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AI SEO: how do you optimize for AI search results?

The future of search is clearer than ever. Google is going to attempt to answer searcher questions directly on the page with genAI.

The old playbook for SEO success may no longer cut it in an AI-driven world.

You should have 2 reactions to this:

  1. Target topics that drive clicks
  2. Ensure you’re included in the generated text

AI SEO is a critical emerging field. You need to move quickly to make sure you’re still relevant.

When Google recommends someone, how do we make sure they recommend you?


Google will generate answers based on the top search results.

This will make SEO more of a winner-takes-all game as gains will aggregate further to the results currently at the top.

These are our expectations for AI answers in search:

  • Google will “read” the top results to generate a response
  • The top 1-6 results will be used
  • There will be bias towards using the highest results in the generated answers BUT you may get more text from lower-ranked results where that text is considered novel or useful
  • There will be strong citation of sources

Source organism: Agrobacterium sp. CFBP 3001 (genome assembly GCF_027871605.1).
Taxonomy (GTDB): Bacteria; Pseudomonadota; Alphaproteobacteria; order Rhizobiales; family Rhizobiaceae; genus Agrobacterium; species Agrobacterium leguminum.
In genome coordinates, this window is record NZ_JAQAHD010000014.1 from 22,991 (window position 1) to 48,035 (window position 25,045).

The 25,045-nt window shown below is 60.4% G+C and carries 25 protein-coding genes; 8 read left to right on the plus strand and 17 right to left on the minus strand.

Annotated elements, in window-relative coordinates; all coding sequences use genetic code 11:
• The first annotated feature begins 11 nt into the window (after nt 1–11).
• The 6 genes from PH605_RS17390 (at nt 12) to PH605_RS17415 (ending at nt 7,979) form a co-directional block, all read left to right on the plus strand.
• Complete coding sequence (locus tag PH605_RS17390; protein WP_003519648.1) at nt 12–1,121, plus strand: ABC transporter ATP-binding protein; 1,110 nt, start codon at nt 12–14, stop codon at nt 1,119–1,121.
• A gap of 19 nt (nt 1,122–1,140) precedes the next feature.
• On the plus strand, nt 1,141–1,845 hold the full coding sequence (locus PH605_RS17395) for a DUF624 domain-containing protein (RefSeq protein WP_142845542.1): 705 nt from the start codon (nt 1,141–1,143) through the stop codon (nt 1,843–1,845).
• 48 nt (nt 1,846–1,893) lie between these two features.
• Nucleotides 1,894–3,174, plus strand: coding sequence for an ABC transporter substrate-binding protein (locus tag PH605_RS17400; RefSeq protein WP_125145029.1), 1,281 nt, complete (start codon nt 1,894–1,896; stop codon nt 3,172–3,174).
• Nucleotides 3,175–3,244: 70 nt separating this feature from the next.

To win here, you need to be in the top 1-6 results and optimize your content for genAI to pick it as the answer.

Expect basic LLMs and limited capabilities – for now

Perplexity is a leader in AI-powered search. Perplexity does something similar to Google, summarizing top results. For example:

Image of Perplexity AI's summary of top results for search for Apple foldable MacBook rumors including sources and answer.

Google can do this, but you need to consider the cost of AI responses at their scale.

Google operates at a much larger scale than Perplexity and I don’t see them charging for search any time soon, potentially ruining what’s arguably the greatest business model ever. Any solution for Google’s scale needs to be fast and cheap.

You get fast and cheap by using smaller Large Language Models (LLMs). You should see Gemini 1.5 Flash as critical here: announced at Google I/O recently, it’s fast and cheap.

A smaller model is less capable, so you get a more basic summarization. Here’s a 1 paragraph summary of our post on how to not get screwed by AI using Gemini 1.5 Pro:

> The AI revolution is rapidly transforming SEO, presenting both significant challenges and opportunities. Agencies must embrace advanced technologies and strategic approaches to thrive. Key considerations include avoiding superficial SEO tactics, understanding AI’s role in content creation, focusing on conversions over rankings, and adapting to evolving search dynamics. Ellipsis stands out by leveraging tools like FALCON AI to predict commercial value and optimize content, ensuring clients succeed in this competitive landscape.

And here’s the same with 1.5 Flash: